Each garment has its own hashtag and customer Instagram selfies with the tag are then featured on the product page of the Black Milk site. Seeing themselves on the site makes customers feel even more connected to the company. To celebrate May 4th (May the Fourth Be with You) aka Star Wars Day, however, the clothing retailer posted a version of the expectation vs. reality meme, which upset the community. It featured a fully made up model sporting an R2D2 themed Black Milk garment (expected ideal) against Mayim Bialik’s character in The Big Bang Theory wearing a Star Trek outfit (reality failure). The company’s Facebook followers were unhappy with the post and expressed disappointment at the implication that there was something wrong with Mayim’s look. Others said it violated one of the company’s “commandments” as stated on the Facebook page: “You shall not make critical comments on other women’ bodies.”

As the post gained attention, the company responded, not by deleting the post or apologizing for offending its carefully crafted community, but by dismissing concerns, deleting comments and blocking or banning dozens of users from the page. The deletion of any comment not deemed “positive” enough further enraged upset community members who felt that their concerns were not being taken seriously. Indeed, the outrage at the patronizing tone and the silencing of dissenting opinions far outstripped any initial concerns about the meme itself.

The post was eventually removed, but the social media team continued to maintain that anyone who disagreed was wrong. Part of its statement urged: “we believe that if you get really upset by the way we do things, you should probably move on and not be a part of what we are doing.”

For a company with an online only sales approach, social media is critical in forming and maintaining connections with customers. It was somewhat ironic that only a month before, Mr. Parker had stated in an interview that the biggest social media faux pas he could think of was “talking down to your community.”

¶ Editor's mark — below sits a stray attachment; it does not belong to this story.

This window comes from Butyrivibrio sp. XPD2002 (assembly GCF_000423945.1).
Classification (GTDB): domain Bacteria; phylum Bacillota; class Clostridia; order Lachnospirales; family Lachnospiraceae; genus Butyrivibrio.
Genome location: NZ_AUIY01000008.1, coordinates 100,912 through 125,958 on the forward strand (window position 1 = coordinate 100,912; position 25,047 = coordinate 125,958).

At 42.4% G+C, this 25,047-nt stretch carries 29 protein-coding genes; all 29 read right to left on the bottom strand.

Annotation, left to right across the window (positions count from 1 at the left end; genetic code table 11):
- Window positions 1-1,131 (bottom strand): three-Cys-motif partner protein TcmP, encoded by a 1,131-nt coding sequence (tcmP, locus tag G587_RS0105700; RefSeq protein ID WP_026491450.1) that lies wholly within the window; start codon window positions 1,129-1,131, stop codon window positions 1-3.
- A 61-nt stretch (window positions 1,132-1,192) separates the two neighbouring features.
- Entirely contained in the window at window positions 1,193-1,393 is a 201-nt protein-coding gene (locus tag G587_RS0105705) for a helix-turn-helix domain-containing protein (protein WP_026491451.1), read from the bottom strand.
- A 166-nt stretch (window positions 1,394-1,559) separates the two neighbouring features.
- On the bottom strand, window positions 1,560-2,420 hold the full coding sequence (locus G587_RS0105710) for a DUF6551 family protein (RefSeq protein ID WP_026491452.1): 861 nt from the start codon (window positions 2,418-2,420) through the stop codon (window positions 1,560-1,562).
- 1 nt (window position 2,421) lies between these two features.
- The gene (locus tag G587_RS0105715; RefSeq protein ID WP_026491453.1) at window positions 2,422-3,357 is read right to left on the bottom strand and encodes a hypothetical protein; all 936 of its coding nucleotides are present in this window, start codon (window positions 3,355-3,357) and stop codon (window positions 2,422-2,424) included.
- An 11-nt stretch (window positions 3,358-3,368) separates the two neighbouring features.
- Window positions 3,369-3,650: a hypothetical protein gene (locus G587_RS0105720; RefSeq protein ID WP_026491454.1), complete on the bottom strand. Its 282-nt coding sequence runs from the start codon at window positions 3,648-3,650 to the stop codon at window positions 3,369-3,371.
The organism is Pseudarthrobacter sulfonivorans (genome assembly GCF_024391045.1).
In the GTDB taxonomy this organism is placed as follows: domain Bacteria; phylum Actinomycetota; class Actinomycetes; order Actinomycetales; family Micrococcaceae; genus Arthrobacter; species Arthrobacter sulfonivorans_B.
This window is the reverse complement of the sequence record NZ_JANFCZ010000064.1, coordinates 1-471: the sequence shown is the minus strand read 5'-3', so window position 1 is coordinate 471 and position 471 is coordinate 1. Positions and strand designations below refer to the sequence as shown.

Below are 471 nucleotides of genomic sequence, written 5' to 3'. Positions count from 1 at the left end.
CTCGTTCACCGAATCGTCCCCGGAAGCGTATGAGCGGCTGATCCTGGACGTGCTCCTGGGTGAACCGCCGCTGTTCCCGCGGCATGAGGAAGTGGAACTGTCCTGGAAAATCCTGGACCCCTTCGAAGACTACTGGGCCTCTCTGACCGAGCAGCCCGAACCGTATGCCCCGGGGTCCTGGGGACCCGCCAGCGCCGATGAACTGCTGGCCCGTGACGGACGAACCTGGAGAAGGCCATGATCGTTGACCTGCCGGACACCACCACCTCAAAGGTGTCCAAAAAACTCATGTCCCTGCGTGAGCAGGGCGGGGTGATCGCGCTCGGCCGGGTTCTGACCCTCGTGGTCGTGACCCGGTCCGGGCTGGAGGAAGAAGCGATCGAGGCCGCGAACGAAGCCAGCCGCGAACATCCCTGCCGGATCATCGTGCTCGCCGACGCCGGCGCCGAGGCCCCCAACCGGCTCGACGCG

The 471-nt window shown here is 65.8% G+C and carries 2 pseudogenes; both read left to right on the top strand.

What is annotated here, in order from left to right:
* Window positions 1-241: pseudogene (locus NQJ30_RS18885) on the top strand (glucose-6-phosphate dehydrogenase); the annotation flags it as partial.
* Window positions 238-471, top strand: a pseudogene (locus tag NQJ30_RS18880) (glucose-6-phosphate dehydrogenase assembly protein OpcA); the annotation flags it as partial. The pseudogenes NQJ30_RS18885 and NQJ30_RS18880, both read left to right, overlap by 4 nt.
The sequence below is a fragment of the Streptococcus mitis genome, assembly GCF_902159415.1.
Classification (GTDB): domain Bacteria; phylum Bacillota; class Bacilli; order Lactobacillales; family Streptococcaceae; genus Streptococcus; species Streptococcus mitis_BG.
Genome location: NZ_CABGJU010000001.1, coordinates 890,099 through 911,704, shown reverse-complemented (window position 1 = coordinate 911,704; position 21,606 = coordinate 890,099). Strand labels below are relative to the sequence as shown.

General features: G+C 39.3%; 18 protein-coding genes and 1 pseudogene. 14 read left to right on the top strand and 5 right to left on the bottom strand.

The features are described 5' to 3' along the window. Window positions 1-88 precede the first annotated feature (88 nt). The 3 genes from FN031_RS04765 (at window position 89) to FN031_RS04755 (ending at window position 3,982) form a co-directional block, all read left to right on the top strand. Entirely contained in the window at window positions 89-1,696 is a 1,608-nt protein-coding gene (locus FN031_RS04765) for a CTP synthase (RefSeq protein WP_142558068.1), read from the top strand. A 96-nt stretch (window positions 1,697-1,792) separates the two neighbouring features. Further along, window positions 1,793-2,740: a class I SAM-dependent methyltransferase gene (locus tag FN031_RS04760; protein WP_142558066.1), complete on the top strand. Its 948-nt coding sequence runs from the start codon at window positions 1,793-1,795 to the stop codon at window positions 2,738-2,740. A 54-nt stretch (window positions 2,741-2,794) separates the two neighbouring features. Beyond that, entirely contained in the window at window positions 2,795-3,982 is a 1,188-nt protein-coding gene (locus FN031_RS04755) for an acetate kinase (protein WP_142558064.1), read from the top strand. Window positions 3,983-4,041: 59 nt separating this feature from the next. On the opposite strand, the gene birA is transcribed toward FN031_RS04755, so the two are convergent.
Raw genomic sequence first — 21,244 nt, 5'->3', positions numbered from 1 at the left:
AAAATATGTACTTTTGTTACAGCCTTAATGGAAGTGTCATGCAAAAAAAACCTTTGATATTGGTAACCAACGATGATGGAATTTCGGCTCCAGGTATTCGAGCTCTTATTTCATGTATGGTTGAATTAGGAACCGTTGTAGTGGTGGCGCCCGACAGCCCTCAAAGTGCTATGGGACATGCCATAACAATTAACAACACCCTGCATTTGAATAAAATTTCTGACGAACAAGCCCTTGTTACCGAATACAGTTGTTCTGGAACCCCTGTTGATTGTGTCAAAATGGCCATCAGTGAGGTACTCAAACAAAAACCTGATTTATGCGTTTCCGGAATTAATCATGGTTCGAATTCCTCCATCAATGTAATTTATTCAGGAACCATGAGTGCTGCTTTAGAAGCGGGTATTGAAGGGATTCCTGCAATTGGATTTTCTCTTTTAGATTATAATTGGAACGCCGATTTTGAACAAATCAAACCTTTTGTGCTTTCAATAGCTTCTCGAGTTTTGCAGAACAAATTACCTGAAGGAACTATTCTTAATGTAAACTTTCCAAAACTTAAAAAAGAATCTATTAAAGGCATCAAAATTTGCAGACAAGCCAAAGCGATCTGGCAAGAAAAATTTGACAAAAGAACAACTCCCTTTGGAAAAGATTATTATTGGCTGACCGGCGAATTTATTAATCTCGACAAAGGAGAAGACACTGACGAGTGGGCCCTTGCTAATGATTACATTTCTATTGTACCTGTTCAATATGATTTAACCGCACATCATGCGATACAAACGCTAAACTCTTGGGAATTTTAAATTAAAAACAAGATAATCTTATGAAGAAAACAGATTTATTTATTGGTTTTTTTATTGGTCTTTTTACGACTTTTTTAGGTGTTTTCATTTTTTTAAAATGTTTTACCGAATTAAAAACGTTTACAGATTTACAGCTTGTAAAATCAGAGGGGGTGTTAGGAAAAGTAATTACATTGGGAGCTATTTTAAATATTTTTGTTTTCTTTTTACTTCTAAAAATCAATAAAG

After further backlash finally resulted in an apology, Cameron Parker admitted there had been a mistake, adding that the company, “never meant to offend anyone.”

With thousands of customers feeling alienated by a company they helped to build, now what? The company had some work to do.

Anger lingered, while the staff went into overdrive to try to fix the situation. The company also employed outside industry experts to help review policies in what Mr. Parker refers to as a “huge learning curve.” The company claims that situations like this will be dealt with differently and more sensitively in the future. Whether the claims are just damage control or whether they will be put into practice following some future slip up, the community – for the most part – seems to have forgiven.

So, is all publicity good publicity?

Negative attention can be dealt with. One can plead ignorance, dispute allegations without losing temper, or even admit fault, apologize and vow to fix the mistake. Any course of action will be scrutinized, but the positive result of the attention is increased name recognition. If things are handled well, the resulting public platform becomes an opportunity.

The basic rule of social media is simple: give customers what they want from your social sites while treating them as valued and respected. The majority of people who engage companies on social media are looking for discounts and special offers; the rest follow social networks just for interesting or amusing content. A constant flow of useful and entertaining posts keeps many coming back and spreading the word.

In social media, everything done right may pass unnoticed, but just a single mistake may be remembered for years. The common component to most of these blunders is that the social media team was not listening. Social media interaction is a conversation, not a monologue.

June 21, 2018, 11:30 PM EDT

A Proactive Approach to Resolving a Longstanding Debate

About forty skilled Central and South American workers from Ecuador, Peru, Columbia and Costa Rica came to British Columbia, Canada as temporary foreign workers (TFWs) in 2006. This story incited Labourers’ International Union of North America (LiUNA) call for reforms to Canada’s TFW program (TFWP) and the International Mobility Program (IMP). LiUNA, a powerful voice within the construction industry with over half a million members – 110,000 of whom are in Canada – has been the only Canadian union to address the issue.